From Aug. 24, 2007 to Sept. 30, 2007 Arena Stage in Washington DC (in the Waterfront district, not too far from the new Nats stadium) is presented a “preview” of “33 Variations”, by Moises Kaufman, also directed by him, in the auxillary Kreeger Theater, which has a conventional stage with stadium seating.
The play presents two layered stories: one, Beethoven’s composition of his famous Variations on a Theme of Diabelli, Op. 120, for piano, and maybe the longest variation form composition in music literature. The tale is that a publisher Anton Diabelli (Don Amendolia) wrote a perfunctory waltz theme and invited fifty composers, including Beethoven, to write one variation a piece. He would publish all fifty for a handsome profit. That was numbers-driven music publishing, 19th Century style; and perhaps the dilettante Diabelli (mostly businessman and not artist) thought of himself as the composer's "search engine" in the pre-tech enlightenment era. Beethoven reportedly thought the theme was too trivial to be worth his attention, and relayed the message back through his business manager, Schindler. But then he took an interest, and first was going to write six variations, and the number grew to 33. The variations include a fugue, and the last variation is a stately minuet (ending on one forte C major triad), which Kaufman choreographs to give the play (about 120 min) a curious epilogue. The variations would be composed over many years, with a three year break, and Beethoven’s compositional style would deepen as his deafness intensified and finally, in 1822, became total and complete. The cerebral style is reflected in some other variation sets that form the finales of a couple of late sonatas, no. 30 in E Major (used in a critical scene in the indie movie "Trick"), and the last, in c minor (with the Arioso and variations). For the play, a pianist (Diane Walsh) plays excerpts from about half of the variations in the sequences in which they were actually composed.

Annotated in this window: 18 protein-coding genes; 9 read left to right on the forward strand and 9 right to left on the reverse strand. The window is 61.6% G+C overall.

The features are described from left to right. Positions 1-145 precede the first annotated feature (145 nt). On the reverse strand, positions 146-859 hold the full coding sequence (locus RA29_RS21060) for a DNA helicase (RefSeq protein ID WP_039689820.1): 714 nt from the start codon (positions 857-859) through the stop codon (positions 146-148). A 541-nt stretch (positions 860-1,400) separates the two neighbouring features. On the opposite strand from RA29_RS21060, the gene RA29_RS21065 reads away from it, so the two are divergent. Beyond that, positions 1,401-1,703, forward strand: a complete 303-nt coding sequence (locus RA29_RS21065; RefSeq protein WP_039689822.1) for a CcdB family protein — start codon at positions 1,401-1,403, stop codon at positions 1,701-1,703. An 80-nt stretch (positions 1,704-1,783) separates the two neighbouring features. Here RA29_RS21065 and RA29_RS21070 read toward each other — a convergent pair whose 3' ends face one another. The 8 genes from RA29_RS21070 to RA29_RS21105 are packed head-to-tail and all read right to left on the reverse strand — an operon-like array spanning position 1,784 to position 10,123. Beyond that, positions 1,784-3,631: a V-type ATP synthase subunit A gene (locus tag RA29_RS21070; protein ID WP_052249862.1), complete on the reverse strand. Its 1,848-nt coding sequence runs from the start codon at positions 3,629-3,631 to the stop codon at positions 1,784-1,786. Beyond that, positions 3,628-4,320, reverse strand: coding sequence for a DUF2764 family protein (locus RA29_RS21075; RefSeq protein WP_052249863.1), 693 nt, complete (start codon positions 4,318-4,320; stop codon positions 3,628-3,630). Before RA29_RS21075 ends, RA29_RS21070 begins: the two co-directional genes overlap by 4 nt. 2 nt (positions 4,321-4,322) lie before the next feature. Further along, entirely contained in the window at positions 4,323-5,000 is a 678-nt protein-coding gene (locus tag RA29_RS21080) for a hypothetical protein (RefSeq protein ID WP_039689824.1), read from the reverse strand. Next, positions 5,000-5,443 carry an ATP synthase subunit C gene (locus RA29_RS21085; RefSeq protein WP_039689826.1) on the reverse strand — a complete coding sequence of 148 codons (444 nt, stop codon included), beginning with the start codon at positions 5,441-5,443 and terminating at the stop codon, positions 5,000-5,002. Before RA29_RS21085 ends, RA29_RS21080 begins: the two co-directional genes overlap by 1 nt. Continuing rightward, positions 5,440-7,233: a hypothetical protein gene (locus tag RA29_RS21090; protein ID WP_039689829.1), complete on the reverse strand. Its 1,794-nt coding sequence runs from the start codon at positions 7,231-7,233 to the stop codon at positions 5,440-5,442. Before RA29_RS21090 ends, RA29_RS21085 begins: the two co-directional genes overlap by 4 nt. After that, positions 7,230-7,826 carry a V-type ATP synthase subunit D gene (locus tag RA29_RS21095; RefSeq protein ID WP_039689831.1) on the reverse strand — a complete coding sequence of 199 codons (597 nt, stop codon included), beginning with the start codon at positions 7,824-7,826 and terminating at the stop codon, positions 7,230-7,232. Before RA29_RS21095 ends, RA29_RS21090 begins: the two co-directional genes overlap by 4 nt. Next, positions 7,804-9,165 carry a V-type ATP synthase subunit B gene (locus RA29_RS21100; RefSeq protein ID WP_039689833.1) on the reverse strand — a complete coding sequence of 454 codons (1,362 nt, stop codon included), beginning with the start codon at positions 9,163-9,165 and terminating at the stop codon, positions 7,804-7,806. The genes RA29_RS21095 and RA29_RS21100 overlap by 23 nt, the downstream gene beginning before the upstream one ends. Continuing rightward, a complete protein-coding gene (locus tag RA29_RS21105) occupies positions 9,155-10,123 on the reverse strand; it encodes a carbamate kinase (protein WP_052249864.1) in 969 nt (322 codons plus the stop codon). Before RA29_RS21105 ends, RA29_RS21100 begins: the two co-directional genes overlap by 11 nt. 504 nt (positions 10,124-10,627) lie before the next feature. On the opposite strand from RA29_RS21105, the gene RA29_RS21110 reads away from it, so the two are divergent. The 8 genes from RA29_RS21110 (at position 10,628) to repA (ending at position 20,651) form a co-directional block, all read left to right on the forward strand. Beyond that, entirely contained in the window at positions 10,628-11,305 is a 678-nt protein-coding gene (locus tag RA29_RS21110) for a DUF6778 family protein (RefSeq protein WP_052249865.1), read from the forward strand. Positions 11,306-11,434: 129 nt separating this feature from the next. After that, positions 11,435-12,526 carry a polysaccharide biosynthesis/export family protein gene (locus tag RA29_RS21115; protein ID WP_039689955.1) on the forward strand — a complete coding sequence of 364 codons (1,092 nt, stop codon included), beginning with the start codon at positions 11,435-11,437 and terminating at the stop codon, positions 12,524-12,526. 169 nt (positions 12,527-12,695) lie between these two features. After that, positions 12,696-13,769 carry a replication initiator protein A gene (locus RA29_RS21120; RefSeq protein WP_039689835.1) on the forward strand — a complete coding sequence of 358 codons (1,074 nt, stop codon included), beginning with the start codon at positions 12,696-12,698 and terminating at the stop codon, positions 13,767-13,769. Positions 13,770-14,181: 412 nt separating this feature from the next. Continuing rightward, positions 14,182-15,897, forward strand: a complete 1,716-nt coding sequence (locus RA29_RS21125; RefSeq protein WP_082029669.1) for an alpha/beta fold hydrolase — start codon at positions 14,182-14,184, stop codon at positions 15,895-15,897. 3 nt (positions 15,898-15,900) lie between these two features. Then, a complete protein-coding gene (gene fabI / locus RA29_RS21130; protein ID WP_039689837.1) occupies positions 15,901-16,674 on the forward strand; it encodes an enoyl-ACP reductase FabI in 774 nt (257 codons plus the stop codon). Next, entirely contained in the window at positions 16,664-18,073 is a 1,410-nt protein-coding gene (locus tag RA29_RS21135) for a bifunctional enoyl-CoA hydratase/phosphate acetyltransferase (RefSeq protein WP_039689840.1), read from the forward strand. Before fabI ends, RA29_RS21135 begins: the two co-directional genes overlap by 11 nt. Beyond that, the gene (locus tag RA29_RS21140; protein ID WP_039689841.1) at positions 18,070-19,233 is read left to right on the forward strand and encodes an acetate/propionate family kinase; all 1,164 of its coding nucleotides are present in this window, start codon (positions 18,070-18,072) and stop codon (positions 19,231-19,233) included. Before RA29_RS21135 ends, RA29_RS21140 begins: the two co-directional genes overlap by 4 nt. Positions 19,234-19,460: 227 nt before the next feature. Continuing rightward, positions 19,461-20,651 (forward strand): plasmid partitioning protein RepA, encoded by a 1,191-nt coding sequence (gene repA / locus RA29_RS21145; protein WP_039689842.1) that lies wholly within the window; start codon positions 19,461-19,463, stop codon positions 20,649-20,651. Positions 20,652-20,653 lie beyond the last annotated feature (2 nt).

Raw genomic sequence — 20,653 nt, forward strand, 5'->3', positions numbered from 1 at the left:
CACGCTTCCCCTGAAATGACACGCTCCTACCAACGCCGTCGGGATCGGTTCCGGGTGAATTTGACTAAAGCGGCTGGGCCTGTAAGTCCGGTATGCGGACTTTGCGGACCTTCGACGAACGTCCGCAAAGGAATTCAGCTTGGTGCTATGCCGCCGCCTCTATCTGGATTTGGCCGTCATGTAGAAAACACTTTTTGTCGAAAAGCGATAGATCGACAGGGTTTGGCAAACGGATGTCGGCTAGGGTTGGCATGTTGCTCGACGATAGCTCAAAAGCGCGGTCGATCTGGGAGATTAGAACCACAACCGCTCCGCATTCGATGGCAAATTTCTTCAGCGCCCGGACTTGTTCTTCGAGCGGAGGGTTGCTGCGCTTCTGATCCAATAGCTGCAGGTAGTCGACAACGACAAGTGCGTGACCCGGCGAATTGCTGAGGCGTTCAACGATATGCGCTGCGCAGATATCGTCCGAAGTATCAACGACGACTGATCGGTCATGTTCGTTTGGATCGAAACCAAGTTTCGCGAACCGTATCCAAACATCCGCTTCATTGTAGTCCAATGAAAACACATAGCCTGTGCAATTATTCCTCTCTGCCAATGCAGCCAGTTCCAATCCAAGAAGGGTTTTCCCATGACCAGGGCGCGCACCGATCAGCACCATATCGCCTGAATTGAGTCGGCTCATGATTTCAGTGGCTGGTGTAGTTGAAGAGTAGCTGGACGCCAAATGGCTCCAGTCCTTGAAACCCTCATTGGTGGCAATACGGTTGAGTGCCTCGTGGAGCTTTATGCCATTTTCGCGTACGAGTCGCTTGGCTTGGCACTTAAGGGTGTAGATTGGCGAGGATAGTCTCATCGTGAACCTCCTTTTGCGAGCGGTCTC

The musicology of the piece, as discussed in the play, presents the Diabelli Variations as a mediation on the nature of dance, starting with a dance that is more social (the waltz) and ending with one the is stately, courtly, proper and conservative (the Minuet, which used to be the third movement of most symphonies until Beethoven popularized the scherzo). Beethoven would explore the dance more fully in the Symphony #7 (with its famous Allegretto in place of a slow movement, and a finale that could almost work in a disco). My own piano lessons with the Sherwood course emphasized form, with the Sonata form being the most developed, and the variations being a special opportunity to explore musical fabric for its own sake. I recall a piano teacher calling the Liszt Legends (St. Francis Walking on the Water -- one of my favorites) variations, but they are not in the same sense. The most famous modern example of variation form is probably Rachmaninoff's Rhapsody on a Theme of Paganini (a theme often used by other composers for variations).
After the play, Kaufman led a Q&A for the audience. I said that I saw this as a film as well as a play. Kaufman says that the idea for the play came to him as he was visiting a Tower Records store just before Tower Records shut down.
The play is a stunning mixture of music as aesthetics, and the moral side of family values.
I did pick up a CD of the Diabelli Variations, a London Decca 4758401 with Vladimir Askenazy as pianist (49 min) with a supplement: "12 Variations in A Major from Paul Wronitzky's Ballet Das Waldmadchen", WoO 71 ("The Forest Maiden"). The Diabelli, when played at home, does have a hypnotic effect. The entire composition is in C Major except for the fugue, Var. 32, in E-flat, and the Minuet indeed provides an ironic conclusion, final C Major chord and all.